You're absolutely right. This "just works" thing is a myth that Apple
has successfully peddled since the beginning. And I've seen ample
evidence that it's not true. Whatever you first learn on is generally
what's easiest for you. Period.

> But should they choose to, they can delve into the innards of the
> system.  I'll never forget the day I found my middle daughter using
> the "View Source" feature of Firefox to get past an online game's
> quiz.  That's thinking like a hacker.  And when she got her
> electronics kit, I could see the spark in her eyes.  Sure, the
> circuits are far beyond her understanding.  (I barely even remember
> how they work and I studied the stuff.)  When I explained that
> capacitors were like water tanks and resistors were like thin pipes,
> she sort-of got it.  But when she tinkered with the circuit by
> changing capacitor or resistor values, she *really* got it.  It was
> obvious that a bigger capacitor held more water (well, charge) and
> took longer to charge up, so the circuit worked slower.  And higher
> resistors were like thinner pipes, so the water (charge) took longer
> to drain.
> This kind of learning involving deep, gut understanding is simply
> impossible without tinkering.
> In my various jobs, I've interviewed about 24 software developers.
> Without exception, the ones who were "tinkerers" as kids, who enjoyed
> writing software just for fun and who thought like hackers were far
> superior to those who just studied computer science because they
> thought they'd get well-paying jobs.
> Apple directly opposes and threatens the hacker culture.
> (Well... Apple is a big company, and big companies are always
> multi-faceted, so I'm sure there are many open-source and
> hacker-friendly people in Apple.  I'm referring here to the direction
> in which Steve Jobs is taking the company.)
> Apple seeks to create a walled garden of locked-down gadgets,
> Apple-approved applications and even Apple-approved development
> methodologies.  It seeks to exclude contentious or "obscene" content,
> and it can terminate your right to sell applications on its platforms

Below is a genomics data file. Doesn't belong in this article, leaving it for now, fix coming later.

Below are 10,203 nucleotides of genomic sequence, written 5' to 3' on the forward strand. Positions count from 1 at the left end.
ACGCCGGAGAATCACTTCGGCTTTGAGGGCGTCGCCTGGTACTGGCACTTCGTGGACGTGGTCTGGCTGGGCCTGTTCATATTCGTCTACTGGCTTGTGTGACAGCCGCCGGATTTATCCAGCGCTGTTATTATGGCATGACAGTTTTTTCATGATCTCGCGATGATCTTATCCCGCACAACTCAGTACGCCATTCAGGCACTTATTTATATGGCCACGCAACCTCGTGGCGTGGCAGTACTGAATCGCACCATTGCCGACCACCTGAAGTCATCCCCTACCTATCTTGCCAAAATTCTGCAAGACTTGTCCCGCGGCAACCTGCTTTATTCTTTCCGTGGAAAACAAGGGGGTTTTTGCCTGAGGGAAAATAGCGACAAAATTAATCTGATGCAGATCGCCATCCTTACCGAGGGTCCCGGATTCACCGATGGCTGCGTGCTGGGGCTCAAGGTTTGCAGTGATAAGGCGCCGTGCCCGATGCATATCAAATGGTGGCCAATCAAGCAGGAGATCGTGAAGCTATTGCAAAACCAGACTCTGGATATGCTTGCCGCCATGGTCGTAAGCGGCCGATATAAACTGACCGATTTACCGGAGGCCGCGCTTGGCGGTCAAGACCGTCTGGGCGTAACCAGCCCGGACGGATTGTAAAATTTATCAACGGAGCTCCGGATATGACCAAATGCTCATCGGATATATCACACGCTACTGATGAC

> at its pleasure.
> If I came to computers as a 14-year-old given an iPhone or iPad
> instead of a PET, I probably would have played with the thing for a
> few months and moved on.  I'd never have experienced the beauty and
> creativity of crafting a piece of software.  And that would have been
> tragic for me.
> For the sake of the next generation, we have to tell the world that
> Steve Jobs' vision of computing is a sterile, stifling, ultimately
> poisonous vision.  And if that means putting "puerile" code in ./configure
> scripts, then I proudly wear the label "puerile".

What's funny is that Apple started out as the computer "for the rest of

I recently ventured into the Apple world by buying a Mac Pro for my wife
(she does graphics, and has always worked on Windows until Vista just
about made us barf). Having no direct experience with Macs, I bought a
couple of "hacking" type books for the Mac and tried to set up the Mac
to work on our network, etc. etc. I was appalled at what Apple has done
to the underlying O/S (Mach/BSD). They've made it *very* difficult for
anyone with experience in the *nix area to work with the system. The Mac
purchase is an expensive decision I will always regret. We could have
waited for Windows 7 and gotten a better O/S than Vista, done the same
kind of work, and for a whole lot less stress and money. Leopard, for
all its glitz, is, in my opinion, a very broken system.


Paul M. Foster